STATISTICS showed that 6,706 lives were lost in about 489,600 Malaysian road accidents last year. The recent death tolls tell us that it will probably be worse in the coming years as more and more vehicles ply the roads.
One of the major causes of road accidents is excessive speed. It is the biggest killer on our roads and, sadly, widely tolerated as an acceptable social behaviour among our people.
The recent announcement on safety belts in buses might save lives but it will still not stop drivers from speeding and causing injuries to innocent people and properties.
Strangely enough, the many traffic laws, safety campaigns and constant enforcement efforts by the relevant authorities do not seem to have increased the awareness level among Malaysian drivers of the dangers of speeding. Most of the time, it is like a cat-and-mouse game where they toe the line when they sense enforcement officers close by and then speed off again once the coast is clear.
Traffic accidents causing deaths and serious injuries not only bring on emotional problems and lifelong trauma but also involve big economic losses to the family and the country as a whole. The loss of a single life in a traffic accident will have disastrous economic repercussions on the whole family and relatives for years to come.
As speed is one of the major causes of fatal accidents on our roads, we should look into speed management as an important tool for improving road safety. As a possible solution, our Government should seriously think about introducing a law for the installation of tamper-proof vehicle speed limiters or speed governors on all buses, lorries and perhaps later on for private cars. The installation of such devices would prevent numerous accidents as the device would curb the vehicle speed to a preset limit.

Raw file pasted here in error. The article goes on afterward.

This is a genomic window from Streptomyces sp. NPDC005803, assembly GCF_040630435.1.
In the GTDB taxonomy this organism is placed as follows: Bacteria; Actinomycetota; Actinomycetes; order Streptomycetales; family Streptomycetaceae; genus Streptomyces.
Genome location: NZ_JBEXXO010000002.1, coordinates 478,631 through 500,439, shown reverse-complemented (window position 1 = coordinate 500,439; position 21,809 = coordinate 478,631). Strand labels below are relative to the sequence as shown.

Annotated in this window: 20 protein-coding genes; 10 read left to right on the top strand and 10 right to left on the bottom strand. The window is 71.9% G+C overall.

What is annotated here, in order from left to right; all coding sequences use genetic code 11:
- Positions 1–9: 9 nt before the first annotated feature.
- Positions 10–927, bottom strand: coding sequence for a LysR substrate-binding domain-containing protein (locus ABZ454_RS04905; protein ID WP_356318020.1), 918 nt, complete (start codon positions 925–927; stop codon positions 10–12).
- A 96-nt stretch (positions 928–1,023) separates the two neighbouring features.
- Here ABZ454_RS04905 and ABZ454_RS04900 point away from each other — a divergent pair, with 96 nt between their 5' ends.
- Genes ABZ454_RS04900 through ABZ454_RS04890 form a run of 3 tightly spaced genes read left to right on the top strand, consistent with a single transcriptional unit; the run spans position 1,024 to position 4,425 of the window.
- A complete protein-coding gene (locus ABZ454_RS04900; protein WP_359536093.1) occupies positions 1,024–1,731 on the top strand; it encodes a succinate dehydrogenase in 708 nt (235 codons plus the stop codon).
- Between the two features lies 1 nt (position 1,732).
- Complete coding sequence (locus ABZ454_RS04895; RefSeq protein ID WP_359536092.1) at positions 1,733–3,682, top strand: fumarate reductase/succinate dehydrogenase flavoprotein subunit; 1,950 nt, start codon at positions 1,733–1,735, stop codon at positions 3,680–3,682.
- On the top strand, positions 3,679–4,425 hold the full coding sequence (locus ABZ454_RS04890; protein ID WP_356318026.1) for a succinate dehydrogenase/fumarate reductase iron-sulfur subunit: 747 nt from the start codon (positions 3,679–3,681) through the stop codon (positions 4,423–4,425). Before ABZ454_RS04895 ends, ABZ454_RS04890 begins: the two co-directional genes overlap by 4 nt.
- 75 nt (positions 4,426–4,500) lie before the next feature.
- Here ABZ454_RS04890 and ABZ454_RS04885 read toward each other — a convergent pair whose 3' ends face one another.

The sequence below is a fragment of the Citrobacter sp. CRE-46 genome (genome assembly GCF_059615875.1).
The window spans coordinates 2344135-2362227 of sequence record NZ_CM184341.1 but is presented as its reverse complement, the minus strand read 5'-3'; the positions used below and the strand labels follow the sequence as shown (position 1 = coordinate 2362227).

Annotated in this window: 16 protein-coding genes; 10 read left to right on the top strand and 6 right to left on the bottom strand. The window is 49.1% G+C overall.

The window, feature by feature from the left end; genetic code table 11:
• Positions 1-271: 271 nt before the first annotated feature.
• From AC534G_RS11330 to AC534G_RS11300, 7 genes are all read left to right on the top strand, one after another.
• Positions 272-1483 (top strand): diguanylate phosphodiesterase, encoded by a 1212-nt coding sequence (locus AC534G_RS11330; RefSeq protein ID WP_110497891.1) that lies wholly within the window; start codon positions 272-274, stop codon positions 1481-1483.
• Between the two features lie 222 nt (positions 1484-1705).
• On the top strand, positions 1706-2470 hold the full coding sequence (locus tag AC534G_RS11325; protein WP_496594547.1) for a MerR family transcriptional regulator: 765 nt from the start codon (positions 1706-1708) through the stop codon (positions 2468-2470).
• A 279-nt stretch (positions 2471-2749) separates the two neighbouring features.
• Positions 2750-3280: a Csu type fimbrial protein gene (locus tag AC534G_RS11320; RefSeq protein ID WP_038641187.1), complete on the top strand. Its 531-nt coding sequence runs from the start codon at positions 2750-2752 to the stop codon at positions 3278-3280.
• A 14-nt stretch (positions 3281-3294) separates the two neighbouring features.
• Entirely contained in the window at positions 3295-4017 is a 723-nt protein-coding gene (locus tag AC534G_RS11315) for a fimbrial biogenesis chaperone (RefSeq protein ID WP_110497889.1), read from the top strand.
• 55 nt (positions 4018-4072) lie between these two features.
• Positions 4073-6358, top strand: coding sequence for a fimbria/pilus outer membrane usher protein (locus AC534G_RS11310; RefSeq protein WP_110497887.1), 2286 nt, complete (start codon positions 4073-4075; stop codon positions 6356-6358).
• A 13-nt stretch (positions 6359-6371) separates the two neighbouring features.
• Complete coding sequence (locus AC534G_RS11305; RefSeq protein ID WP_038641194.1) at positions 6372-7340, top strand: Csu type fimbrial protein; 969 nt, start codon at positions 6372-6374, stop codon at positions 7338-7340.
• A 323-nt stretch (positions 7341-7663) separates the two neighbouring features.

Obviously, emergency vehicles such as police cars, ambulances, fire engines and other vehicles in need of speed should be exempted from the list.
Though vehicle speed limiters have some obvious disadvantages, they would, in cases of accidents, lessen the risk and magnitude of the accident. They might also, in the long run, reduce the impact of wear and tear on the vehicles and even save fuel.
The introduction of such a drastic measure would not be popular with speed-lovers and business as it would mean economic losses due to longer time on the roads, adaptation of schedules, added cost in installation and the harassment due to constant enforcement checks on the devices. But it will, in the long run, save lots of lives.
Such a system has the potential to reduce our police and the Road Transport Department’s labour on the roads (especially during public holidays), lessen emergency labour in hospitals and at the same time enhance traffic safety. It should also make us drive with less anxiety, stress and more joy during long journeys.